Statistical Report on Ultra-Orthodox Society in Israel


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Employment is one of the focal points of public discourse on the integration of the haredi community in Israeli society. As shown in this chapter, there are profound differences between the haredi, overall Israeli, and non-haredi Jewish populations when it comes to workforce participation, employment rates, and income levels of individuals and households.

In 2015, haredi participation rates in the workforce (people who are either employed or are actively looking for work) stood at 65% as compared with 87% in the rest of the Jewish population. The gap is even more pronounced among males: 54% as opposed to 91%, in the haredi and non-haredi Jewish populations. Among females, the gap in workforce participation is smaller with 78% employment among haredi women versus 84% among non-haredi Jewish women.

Employment rates are the most frequently cited statistic when discussing the issue of haredim in the workforce. In 2015, the employment rate for haredi males stood at 50%, as contrasted with 87% among non-haredi Jewish men. Among women, the corresponding figures were 73% and 81%. Unemployment in the working-age population dropped sharply between 2003 and 2015 in the non-haredi Jewish population. However, the employment rate in the haredi sector climbed steeply between 2003 and 2015 from 36% to 50% among males, and from 51% to 73% among females.

Employment Rate of Individuals 25-64, Based on Population Group and Gender, 2015

There are noticeable gaps between the haredi and general populations with regards to income level, as well: in 2013/2014, haredi workers (both men and women) earned just 71% of the average monthly salary in Israel.
Among men, this disparity stemmed primarily from low hourly wages, whereas among women the main reason was fewer work hours (83% and 78% of the corresponding figures for the general population). A comparison between National Insurance Institute figures for the general population and four haredi cities shows even greater differences, with haredi workers on average earning 65% of the mean income of the general workforce in 2013. A combination of low employment rates (both men and women) and low earnings led to a situation where the income level of an average household in the four haredi cities was 46% that of the average for households elsewhere in Israel.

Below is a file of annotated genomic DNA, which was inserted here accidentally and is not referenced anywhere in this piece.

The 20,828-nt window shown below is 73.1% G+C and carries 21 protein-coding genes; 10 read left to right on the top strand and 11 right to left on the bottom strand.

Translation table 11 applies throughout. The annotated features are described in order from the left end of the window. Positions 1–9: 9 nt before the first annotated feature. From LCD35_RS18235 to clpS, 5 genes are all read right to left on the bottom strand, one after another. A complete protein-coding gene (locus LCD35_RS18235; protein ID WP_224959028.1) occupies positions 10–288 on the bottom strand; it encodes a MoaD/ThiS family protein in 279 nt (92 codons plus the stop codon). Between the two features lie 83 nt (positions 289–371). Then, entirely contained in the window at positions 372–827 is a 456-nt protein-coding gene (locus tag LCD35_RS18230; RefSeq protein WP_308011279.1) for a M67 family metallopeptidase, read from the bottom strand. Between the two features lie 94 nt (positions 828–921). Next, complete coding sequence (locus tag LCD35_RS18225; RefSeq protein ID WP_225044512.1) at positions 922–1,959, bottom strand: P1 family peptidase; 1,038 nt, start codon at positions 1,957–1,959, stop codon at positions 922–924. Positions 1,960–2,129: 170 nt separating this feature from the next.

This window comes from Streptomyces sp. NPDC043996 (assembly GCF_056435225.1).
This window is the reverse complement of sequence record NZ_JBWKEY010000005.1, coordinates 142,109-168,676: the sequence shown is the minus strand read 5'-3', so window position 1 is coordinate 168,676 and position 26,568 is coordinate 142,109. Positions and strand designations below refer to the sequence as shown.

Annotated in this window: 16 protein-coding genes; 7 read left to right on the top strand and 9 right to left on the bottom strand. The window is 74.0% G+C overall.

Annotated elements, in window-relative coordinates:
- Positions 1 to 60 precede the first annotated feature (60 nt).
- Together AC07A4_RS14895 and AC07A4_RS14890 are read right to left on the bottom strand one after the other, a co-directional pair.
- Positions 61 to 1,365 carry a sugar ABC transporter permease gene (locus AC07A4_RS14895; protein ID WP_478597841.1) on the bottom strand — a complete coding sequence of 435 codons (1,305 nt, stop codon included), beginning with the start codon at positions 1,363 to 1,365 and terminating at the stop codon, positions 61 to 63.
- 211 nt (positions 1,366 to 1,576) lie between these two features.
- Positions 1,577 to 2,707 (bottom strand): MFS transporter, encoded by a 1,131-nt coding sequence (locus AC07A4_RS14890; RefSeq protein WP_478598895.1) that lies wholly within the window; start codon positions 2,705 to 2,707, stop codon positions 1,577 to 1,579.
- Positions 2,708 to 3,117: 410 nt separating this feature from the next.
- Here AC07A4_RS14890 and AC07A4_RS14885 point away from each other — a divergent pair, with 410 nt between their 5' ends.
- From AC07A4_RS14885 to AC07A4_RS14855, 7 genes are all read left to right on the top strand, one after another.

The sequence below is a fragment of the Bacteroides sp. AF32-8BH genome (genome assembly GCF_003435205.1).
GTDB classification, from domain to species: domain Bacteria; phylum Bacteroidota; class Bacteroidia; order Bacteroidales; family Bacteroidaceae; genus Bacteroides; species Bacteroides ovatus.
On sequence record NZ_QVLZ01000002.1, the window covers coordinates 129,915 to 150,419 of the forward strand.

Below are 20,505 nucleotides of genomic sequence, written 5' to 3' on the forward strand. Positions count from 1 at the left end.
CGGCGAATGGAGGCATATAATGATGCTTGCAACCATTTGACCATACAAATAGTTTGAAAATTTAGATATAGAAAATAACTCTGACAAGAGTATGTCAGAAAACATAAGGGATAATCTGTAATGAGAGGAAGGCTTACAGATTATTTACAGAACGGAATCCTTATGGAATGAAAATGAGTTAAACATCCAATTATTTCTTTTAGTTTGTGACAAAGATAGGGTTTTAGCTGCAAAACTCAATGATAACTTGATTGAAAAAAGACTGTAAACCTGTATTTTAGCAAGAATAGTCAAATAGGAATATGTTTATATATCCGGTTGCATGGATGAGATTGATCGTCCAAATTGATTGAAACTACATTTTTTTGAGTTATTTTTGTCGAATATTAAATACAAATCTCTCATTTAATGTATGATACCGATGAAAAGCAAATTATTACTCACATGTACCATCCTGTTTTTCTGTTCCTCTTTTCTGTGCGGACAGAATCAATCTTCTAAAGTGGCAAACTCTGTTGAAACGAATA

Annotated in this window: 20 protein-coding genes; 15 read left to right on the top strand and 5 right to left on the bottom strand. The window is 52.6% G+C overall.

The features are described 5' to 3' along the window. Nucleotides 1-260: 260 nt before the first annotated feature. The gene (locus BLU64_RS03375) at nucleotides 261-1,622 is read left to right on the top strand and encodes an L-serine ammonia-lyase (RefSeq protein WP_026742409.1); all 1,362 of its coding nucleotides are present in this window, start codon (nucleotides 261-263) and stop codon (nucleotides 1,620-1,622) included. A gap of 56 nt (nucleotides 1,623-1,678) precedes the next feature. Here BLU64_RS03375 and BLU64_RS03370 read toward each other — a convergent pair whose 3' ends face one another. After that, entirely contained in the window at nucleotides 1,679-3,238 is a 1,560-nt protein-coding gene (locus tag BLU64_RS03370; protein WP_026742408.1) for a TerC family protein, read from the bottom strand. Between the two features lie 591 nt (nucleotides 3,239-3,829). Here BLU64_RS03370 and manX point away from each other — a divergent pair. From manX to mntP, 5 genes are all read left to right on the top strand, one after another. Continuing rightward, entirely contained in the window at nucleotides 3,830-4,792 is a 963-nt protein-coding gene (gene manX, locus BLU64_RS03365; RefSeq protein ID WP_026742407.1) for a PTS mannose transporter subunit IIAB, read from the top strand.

Average Income from Salaried Employment, Individuals 25-64, Based on Population Group and Gender, 2014
The disparities in workload (full-time vs. part-time employment) between haredim and non-haredim are reflected in the fact that in 2013/2014, 38% of haredi employees, as opposed to 19% of non-haredi Jewish workers, worked less than 35 hours a week. Differences in work hours are more salient among haredi women, with 59% working less than 35 hours a week versus only 24% of non-haredi Jewish women. Roughly half (49%) of haredim work part time. They cite challenges finding full-time work and childcare responsibilities as reasons for this situation. Additionally, 28% of haredi employees state that they work part time due to the nature of the job or a lack of desire to work full time, similar to 25% rate among non-haredi Jews.

Part-time Employment Rates, Individuals Over Age 20, Based on Population Group and Gender, 2013-2014

Haredim tend to work in fields greatly different from those of non-haredi Jews: 33% of haredi men work in education and 23% in manufacturing or business services, as opposed to 5% and 40% for non-haredi Jewish males. A total of 53% of haredi women who work are employed in education compared with 18% of non-haredi Jewish women. The share of haredi women in manufacturing or business services is 13% versus 23% among their non-haredi counterparts. Between 2001 and 2011, the proportion of haredi women working in education dropped from 64% to 53%.

The percentage of self-employed individuals in the haredi sector is slightly lower than that among non-haredi Jews (12% versus 15%). It should be noted that this gap exists only among males. Among women, roughly 10% in both the haredi and non-haredi Jewish populations are self-employed.

The proportion of haredi employees who have a pension plan is very close to that of the general population, representing a significant increase from the 62% of haredi workers with pensions in 2008 to a figure of 86% in 2014.
A comparison between the four haredi cities in a range of parameters demonstrated that Elad tops the others in employment rates and average income level, followed by (in descending order) Bnei Brak, Beitar Illit, and Modi’in Illit.

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